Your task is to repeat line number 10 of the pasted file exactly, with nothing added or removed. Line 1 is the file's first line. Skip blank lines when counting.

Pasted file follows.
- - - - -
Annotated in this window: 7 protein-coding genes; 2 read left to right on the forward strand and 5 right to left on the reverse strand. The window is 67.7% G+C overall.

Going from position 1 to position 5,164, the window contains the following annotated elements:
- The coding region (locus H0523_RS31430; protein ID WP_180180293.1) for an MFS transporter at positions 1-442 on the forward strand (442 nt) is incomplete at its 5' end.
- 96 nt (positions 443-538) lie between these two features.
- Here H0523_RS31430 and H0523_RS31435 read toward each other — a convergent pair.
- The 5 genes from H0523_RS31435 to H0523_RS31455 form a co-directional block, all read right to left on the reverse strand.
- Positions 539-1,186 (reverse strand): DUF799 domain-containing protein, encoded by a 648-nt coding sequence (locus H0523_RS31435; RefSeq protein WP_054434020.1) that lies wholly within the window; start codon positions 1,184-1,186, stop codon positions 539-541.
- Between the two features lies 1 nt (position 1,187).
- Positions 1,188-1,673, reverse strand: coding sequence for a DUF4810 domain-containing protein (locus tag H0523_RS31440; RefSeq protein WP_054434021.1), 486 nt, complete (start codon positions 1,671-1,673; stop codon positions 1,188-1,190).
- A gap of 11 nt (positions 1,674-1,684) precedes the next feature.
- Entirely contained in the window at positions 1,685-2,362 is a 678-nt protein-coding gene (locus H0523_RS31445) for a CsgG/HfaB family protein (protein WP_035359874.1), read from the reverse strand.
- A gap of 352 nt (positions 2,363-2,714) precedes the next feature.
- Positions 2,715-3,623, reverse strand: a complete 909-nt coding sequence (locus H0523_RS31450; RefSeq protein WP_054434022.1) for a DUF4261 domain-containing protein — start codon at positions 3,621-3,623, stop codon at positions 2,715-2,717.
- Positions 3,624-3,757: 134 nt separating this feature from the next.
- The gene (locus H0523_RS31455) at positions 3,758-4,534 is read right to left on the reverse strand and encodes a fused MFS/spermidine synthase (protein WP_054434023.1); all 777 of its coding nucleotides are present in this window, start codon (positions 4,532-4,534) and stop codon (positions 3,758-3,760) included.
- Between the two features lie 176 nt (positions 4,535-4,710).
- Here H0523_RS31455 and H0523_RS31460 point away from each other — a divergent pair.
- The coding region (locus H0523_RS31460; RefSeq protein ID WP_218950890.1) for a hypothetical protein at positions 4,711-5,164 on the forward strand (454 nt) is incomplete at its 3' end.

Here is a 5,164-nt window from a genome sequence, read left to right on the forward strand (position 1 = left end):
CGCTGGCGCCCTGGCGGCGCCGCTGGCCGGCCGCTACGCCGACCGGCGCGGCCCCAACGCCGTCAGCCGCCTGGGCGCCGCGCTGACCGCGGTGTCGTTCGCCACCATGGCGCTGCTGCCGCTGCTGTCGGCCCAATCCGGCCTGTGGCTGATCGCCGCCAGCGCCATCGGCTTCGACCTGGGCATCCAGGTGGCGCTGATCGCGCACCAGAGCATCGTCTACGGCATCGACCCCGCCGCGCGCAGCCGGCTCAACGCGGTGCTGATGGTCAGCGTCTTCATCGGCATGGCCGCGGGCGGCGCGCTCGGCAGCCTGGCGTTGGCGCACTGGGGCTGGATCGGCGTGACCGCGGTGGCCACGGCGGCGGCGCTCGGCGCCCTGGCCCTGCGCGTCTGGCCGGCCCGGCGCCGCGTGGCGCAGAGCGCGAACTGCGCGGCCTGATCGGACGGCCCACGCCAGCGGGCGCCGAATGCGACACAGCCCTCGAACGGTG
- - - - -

- A gap of 11 nt (positions 1,674-1,684) precedes the next feature.